Acura stripped away most of the mystery surrounding its forthcoming 2013 RDX crossover at last month’s Detroit auto show, but the official, finalized production model officially debuts this week at the 2012 Chicago Auto Show.
A Time To Grow
The premium luxury crossover segment is awash with options, but Acura’s first-generation RDX, which debuted in 2006, always stood a bit apart from the crowd. The RDX didn’t offer a six-cylinder engine, or even a de rigueur hybrid driveline. Instead, it delivered a driving experience that — imagine this — was actually entertaining for the driver. Acura plopped a zesty turbocharged 2.3-liter four-cylinder underhood, and offered it with its signature SH-AWD system, which could shift power between the rear wheels to improve cornering.
The result? The RDX proved to be a small luxury crossover that possessed the attitude of a pocket rocket. Endearing to driving enthusiasts, perhaps, but the recipe was a bit unusual in a segment where refinement, comfort, and sophistication are key selling points. Vicki Poponi, Acura’s assistant vice president of product planning, says RDX owners loved the power of the first iteration, but came back asking for something a little roomier, a little more refined, and a little more fuel efficient.
A Mini MDX?
The new 2013 RDX certainly appears to be a little more grown up. Gone are the razor-sharp edges that dominated the first model; the new RDX still wears a pointed nose and scalloped headlamps inspired by Acura’s larger crossovers, but many panel surfaces are softer and far less cluttered than before — an impression aided in part by scaling back the use of argent body cladding.
The sharp-edged, drab interiors of before also appear to be no more. Shapes within the cabin are softer and more rounded, and are accented with matte trim and premium leather in an attempt to move the RDX a bit more upscale. Acura also increased the amount of sound deadening used along with simultaneously deploying a new active noise cancellation system to further insulate passengers from road noise.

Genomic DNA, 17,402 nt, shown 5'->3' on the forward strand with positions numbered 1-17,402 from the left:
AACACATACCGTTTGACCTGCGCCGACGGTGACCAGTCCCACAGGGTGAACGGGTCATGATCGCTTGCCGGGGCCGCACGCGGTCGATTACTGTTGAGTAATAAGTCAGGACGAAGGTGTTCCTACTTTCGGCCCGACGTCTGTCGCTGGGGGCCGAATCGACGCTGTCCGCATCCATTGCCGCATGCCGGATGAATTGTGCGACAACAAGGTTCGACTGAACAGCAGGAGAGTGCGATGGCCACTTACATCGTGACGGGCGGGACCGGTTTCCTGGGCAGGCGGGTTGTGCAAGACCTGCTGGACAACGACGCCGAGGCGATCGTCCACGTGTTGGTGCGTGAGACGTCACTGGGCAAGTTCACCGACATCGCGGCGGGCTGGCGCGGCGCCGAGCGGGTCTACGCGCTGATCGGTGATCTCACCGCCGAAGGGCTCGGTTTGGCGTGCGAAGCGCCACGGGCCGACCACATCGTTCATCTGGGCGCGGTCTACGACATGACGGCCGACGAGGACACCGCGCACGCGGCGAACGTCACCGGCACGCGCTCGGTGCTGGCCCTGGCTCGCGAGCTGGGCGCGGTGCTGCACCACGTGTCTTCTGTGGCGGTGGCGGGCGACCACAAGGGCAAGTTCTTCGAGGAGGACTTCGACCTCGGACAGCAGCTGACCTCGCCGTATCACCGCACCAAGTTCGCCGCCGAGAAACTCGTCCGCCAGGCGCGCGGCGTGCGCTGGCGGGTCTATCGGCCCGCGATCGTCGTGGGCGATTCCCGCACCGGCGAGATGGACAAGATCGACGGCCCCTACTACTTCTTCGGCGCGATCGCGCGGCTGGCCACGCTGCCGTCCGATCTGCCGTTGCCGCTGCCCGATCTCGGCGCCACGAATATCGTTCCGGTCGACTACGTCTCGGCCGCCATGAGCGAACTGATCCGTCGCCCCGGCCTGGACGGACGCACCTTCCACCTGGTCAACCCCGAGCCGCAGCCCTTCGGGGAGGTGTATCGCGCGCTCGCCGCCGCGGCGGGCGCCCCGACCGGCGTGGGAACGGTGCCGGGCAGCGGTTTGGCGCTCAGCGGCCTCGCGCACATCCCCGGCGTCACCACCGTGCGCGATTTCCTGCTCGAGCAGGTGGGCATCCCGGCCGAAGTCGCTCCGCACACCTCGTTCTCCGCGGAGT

The mature look may trick bystanders into mistaking the RDX for the larger MDX; in reality, the second-generation model hasn’t grown that much. Acura has limited the amount of dimensional data it’s disclosing at this point, but has revealed its wheelbase has increased by about 1.4 inches, while overall length has grown an inch to 183.5 inches. It is a bit larger than the new 2012 Honda CR-V, with which it shares its architecture. Compared to Honda’s crossover, the RDX is about 5.2 inches longer, 2.1 inches wider, and 1.4 inches taller.
Six Instead Of Four
One area where the RDX certainly has grown is in terms of powertrain. The frisky turbo-four is no more; in its place is a DOHC 3.5-liter V-6 shared with the TSX and base TL sedan. In this guise, Acura says the engine produces about 273 hp, about 33 ponies more than the old turbocharged four-cylinder. A six-speed automatic finally makes its way to the RDX lineup, and plays a sizable part in improving fuel economy. Acura says front-wheel-drive models are expected to return EPA test numbers of 20/28 mpg (city/highway), while all-wheel-drive models are estimated to achieve 19/27 mpg. If so, those are sizable improvements over the last RDX, which achieved 19/24 mpg and 17/22 mpg in front- and all-wheel drive forms, respectively.
The increase in the all-wheel-drive RDX’s fuel economy is impressive, but it does potentially come at a cost. The trick SH-AWD driveline is no more; instead, the new RDX makes use of a conventional awd system that’s allegedly both lighter and less expensive to manufacture.
Will we miss the zesty turbocharged I-4, and the quicker cornering afforded by the SH-AWD system? Perhaps, especially when diving into corners like there’s no tomorrow — but there’s a good chance many RDX customers won’t. Poponi says this is the perfect illustration of Acura’s “smart luxury” mantra — an effort to deliver what the customer truly wants feature-wise, instead of just cramming a given engineering feature on every model it builds.
Content Is King
Despite losing the slick all-wheel-drive system, the 2013 RDX will still be offered with a number of features and technologies viewed as Acura hallmarks. Base models will receive active noise cancelling, keyless entry and ignition, a multi-view rear camera, and a new infotainment system that boasts Pandora web-based radio connectivity and text message integration. An available Technology Package will add a newly revised navigation system with a 60-gigabyte hard drive (15 gigabytes of which are free for storing digital music files), and Acura’s signature ELS surround sound system.
Is the 2013 RDX still a CUV that thinks it’s a hot hatch? No. Will it light enthusiasts’ hearts on fire? That remains to be seen. But it is clearly a much more sophisticated product born from mature thinking – and that may pay dividends in an increasingly mature market segment. Seeing as production begins in East Liberty, Ohio, this spring, we’ll find out sooner than later.